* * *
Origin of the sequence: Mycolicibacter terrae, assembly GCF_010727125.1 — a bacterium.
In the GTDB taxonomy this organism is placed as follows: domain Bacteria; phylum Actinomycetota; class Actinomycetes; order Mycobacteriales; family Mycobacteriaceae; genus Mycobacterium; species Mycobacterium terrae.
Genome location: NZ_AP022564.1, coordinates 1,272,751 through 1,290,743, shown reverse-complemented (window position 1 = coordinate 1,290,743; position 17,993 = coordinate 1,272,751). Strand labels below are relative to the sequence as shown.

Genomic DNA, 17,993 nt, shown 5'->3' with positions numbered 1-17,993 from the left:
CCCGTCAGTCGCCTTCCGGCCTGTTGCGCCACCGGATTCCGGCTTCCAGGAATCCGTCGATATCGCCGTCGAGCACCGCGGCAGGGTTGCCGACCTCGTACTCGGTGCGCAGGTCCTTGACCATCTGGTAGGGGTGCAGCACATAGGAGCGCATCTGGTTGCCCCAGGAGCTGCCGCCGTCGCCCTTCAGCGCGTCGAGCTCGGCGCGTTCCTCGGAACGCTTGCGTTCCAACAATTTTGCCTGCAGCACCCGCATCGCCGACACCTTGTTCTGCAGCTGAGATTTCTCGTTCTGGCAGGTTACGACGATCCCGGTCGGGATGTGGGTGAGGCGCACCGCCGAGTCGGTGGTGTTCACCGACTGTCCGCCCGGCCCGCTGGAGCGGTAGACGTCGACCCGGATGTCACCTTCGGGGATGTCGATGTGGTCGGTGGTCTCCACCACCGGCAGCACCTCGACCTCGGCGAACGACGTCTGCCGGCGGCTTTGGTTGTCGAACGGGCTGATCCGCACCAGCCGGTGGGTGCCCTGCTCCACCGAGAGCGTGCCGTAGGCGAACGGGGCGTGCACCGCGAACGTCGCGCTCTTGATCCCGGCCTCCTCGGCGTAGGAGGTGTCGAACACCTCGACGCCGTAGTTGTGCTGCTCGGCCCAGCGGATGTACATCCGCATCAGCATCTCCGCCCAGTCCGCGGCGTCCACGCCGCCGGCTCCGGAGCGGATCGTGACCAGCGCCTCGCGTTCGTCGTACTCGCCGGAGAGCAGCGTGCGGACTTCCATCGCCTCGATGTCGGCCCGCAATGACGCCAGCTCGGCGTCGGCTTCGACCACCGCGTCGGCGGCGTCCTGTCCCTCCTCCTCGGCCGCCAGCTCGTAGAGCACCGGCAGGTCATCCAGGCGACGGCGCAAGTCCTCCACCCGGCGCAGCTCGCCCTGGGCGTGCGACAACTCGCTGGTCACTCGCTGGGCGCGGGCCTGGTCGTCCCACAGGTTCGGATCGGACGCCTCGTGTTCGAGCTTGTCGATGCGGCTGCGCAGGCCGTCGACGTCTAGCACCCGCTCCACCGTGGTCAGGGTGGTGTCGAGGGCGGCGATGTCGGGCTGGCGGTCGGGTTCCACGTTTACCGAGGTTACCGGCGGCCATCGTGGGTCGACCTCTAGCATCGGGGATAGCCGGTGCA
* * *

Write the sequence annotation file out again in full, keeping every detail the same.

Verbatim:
Origin of the sequence: Mycolicibacter terrae, assembly GCF_010727125.1 — a bacterium.
In the GTDB taxonomy this organism is placed as follows: domain Bacteria; phylum Actinomycetota; class Actinomycetes; order Mycobacteriales; family Mycobacteriaceae; genus Mycobacterium; species Mycobacterium terrae.
Genome location: NZ_AP022564.1, coordinates 1,272,751 through 1,290,743, shown reverse-complemented (window position 1 = coordinate 1,290,743; position 17,993 = coordinate 1,272,751). Strand labels below are relative to the sequence as shown.

Genomic DNA, 17,993 nt, shown 5'->3' with positions numbered 1-17,993 from the left:
CCCGTCAGTCGCCTTCCGGCCTGTTGCGCCACCGGATTCCGGCTTCCAGGAATCCGTCGATATCGCCGTCGAGCACCGCGGCAGGGTTGCCGACCTCGTACTCGGTGCGCAGGTCCTTGACCATCTGGTAGGGGTGCAGCACATAGGAGCGCATCTGGTTGCCCCAGGAGCTGCCGCCGTCGCCCTTCAGCGCGTCGAGCTCGGCGCGTTCCTCGGAACGCTTGCGTTCCAACAATTTTGCCTGCAGCACCCGCATCGCCGACACCTTGTTCTGCAGCTGAGATTTCTCGTTCTGGCAGGTTACGACGATCCCGGTCGGGATGTGGGTGAGGCGCACCGCCGAGTCGGTGGTGTTCACCGACTGTCCGCCCGGCCCGCTGGAGCGGTAGACGTCGACCCGGATGTCACCTTCGGGGATGTCGATGTGGTCGGTGGTCTCCACCACCGGCAGCACCTCGACCTCGGCGAACGACGTCTGCCGGCGGCTTTGGTTGTCGAACGGGCTGATCCGCACCAGCCGGTGGGTGCCCTGCTCCACCGAGAGCGTGCCGTAGGCGAACGGGGCGTGCACCGCGAACGTCGCGCTCTTGATCCCGGCCTCCTCGGCGTAGGAGGTGTCGAACACCTCGACGCCGTAGTTGTGCTGCTCGGCCCAGCGGATGTACATCCGCATCAGCATCTCCGCCCAGTCCGCGGCGTCCACGCCGCCGGCTCCGGAGCGGATCGTGACCAGCGCCTCGCGTTCGTCGTACTCGCCGGAGAGCAGCGTGCGGACTTCCATCGCCTCGATGTCGGCCCGCAATGACGCCAGCTCGGCGTCGGCTTCGACCACCGCGTCGGCGGCGTCCTGTCCCTCCTCCTCGGCCGCCAGCTCGTAGAGCACCGGCAGGTCATCCAGGCGACGGCGCAAGTCCTCCACCCGGCGCAGCTCGCCCTGGGCGTGCGACAACTCGCTGGTCACTCGCTGGGCGCGGGCCTGGTCGTCCCACAGGTTCGGATCGGACGCCTCGTGTTCGAGCTTGTCGATGCGGCTGCGCAGGCCGTCGACGTCTAGCACCCGCTCCACCGTGGTCAGGGTGGTGTCGAGGGCGGCGATGTCGGGCTGGCGGTCGGGTTCCACGTTTACCGAGGTTACCGGCGGCCATCGTGGGTCGACCTCTAGCATCGGGGATAGCCGGTGCA